Food Chemical News reported that industry officials are concerned that more lawsuits will arise, similar to the Texas Litigation, in response to the new standards. The grinding business faces the biggest challenge in lowering their contamination levels due to the lack of tools that are regularly used by the slaughter plants to eliminate the pathogen. It is unclear in the specifications of the strategic plan whether the agency plans to strictly monitor these new standards, or if this is something the agency hopes that plants will achieve on their own. The agency also plans to set goals to lower the levels of Listeria monocytogenes on ready-to-eat meat and poultry products by reducing half the numbers testing positive by 2005.




With more countries, like Argentina, being added to the list of those struck by Foot-and-Mouth Disease (FMD) and the virus’s continued presence in countries in Europe, some fear it may only be a matter of time before the United States is struck. USDA has taken its defenses to an all time high. The industry must also do what it can to stop the introduction of FMD. With this threat in mind, NMA has put together a Resource for its members on the animal disease. The Resource was developed by the Meat Science Section of the Department of Animal Science at Texas A&M University. The Resource is structured as a list of questions and answers, covering the symptoms of FMD, why vacinnation is ineffective, the sources of infection and the history of FMD in the U.S., as well as other relevant topics. Send a self-addressed, stamped (55¢) envelope to Jeremy Russell at NMA-West and be sure to include the newsletter date with your request.




Learn how to assure that your company’s Corporate Compliance Policies are effectively ensuring compliance with the law and protection from the regulators. NMA’s new course, featuring Dennis Johnson, Esquire, Olsson, Frank & Weeda, will focus on the development and implementation of policies and procedures for dealing with FSIS. Other speakers include Chuck Jolley, publisher, Meat & Poultry, and NMA Director of Regulatory Services Ken Mastracchio.


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The Food Safety and Inspection Service (FSIS) held its first in a series of public meetings about improving inspection of processed meat and poultry on June 7, 2001. The agency plans to provide an overview of its use of risk analysis in protecting public health. FSIS will discuss its strategic plan for 2000-2005 and the key attributes of a public health regulatory agency. The agency will then discuss further steps that occur action to develop an inspection system that minimizes the risks from processed products while making optimal use of processing inspection resources. The floor will then be open to comments on how to best achieve these new steps and the agency’s objectives.


“Our overall food safety objectives include strengthening the scientific basis for food safety policies, ensuring that we manage the risks associated with the products we regulate, and carrying out these activities through a public process,” said USDA Secretary Ann M. Veneman.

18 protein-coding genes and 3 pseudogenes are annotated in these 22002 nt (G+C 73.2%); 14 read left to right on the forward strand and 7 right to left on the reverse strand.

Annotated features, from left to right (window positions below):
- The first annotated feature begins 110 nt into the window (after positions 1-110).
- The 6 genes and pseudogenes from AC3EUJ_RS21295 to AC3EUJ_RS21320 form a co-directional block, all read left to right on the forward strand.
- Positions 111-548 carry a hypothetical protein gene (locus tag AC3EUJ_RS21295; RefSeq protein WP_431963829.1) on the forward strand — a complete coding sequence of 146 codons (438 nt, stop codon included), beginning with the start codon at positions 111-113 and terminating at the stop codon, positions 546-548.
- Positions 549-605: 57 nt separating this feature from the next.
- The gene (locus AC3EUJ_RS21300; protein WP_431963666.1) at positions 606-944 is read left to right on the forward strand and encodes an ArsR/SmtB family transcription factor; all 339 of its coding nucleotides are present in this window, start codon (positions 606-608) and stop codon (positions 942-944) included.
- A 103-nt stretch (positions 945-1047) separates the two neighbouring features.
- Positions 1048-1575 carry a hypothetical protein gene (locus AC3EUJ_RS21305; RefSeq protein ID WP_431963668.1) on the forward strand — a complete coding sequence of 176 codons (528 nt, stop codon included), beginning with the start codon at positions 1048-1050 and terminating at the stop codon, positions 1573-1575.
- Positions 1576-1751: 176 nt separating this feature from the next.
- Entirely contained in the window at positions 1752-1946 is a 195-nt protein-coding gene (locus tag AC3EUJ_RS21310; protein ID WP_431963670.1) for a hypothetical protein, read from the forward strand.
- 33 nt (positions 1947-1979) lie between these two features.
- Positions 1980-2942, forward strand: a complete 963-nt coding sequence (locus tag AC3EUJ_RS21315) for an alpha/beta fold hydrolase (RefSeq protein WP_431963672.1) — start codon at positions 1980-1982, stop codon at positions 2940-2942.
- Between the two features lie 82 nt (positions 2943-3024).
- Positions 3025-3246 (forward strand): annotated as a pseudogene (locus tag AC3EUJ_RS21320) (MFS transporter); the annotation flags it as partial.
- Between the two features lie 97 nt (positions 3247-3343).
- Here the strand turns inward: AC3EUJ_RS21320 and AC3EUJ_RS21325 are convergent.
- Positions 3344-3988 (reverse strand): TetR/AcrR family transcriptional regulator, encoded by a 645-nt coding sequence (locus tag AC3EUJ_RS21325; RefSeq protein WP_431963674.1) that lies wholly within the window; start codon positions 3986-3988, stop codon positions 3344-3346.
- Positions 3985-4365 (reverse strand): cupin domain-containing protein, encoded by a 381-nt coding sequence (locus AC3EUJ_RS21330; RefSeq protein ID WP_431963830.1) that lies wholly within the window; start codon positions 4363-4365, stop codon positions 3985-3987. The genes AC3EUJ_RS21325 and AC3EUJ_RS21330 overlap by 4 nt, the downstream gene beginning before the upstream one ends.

Word is eagerly awaited by interested parties about the selection by the Bush Administration of a new Under Secretary for Food Safety, a key position in the effort to introduce the new food safety initiative.




The Food and Drug Administration’s (FDA) Center for Food Safety and Applied Nutrition (CFSAN) June 6 announced the appointment of Robert E. Brackett, Ph.D., as the center's Food Safety Director. In this capacity, he will report directly to Joseph A. Levitt, director of the center. Dr. Brackett currently serves as a Senior Microbiologist in CFSAN’s Office of Plant and Dairy Foods and Beverages where he manages food safety issues related to these products. Prior to coming to FDA, Dr. Brackett was a Professor of Food Science and Technology in the Center for Food Safety and Quality Enhancement at the University of Georgia, where he was an active researcher in food microbiology, specializing in the microbiological safety of foods.




Emily Green, a writer for the Los Angeles Times and speaker at the NMA Expo 2001, wrote an extensive article reviewing the history E. coli O157:H7 and effects of the disease on the meat industry. Green gave a recap on a series of outbreaks from Jack in the Box to Hudson’s Beef and explored how the disease affected both the consumer and the industry. The article takes the reader through the lives of the people who experienced loss of loved ones as well as describing the heavy financial blow that hit the meat industry.


Rosemarry Mucklow, director of NMA, was quoted in the article for describing the political struggles the meat industry faced. Green discussed the federal acts that lead to the implementation of HACCP and how the industry had to make a change to come under constant federal surveillence. “All U.S. meat processors now either contract routine services of a lab or have an in-house microbiologist.” Green came to the United States in 1998 after working freelance in London for a spectrum of newspapers. In 1993, she received the Glenfiddich Award for best feature in food writing, and in 1997 the Association of British Science Writers Award for best feature. Green contributed to an open panel discussion at the NMA Expo 2001, speaking of her experiences with BSE while in London.




The incorrect assignment of two-year certificates for product exported in year one of the 201 trade action quotas at the time when the quotas were filled resulted in a presidential proclamation last week. The proclamation announces the Bush administration’s decision to count the assignments against the year two quotas.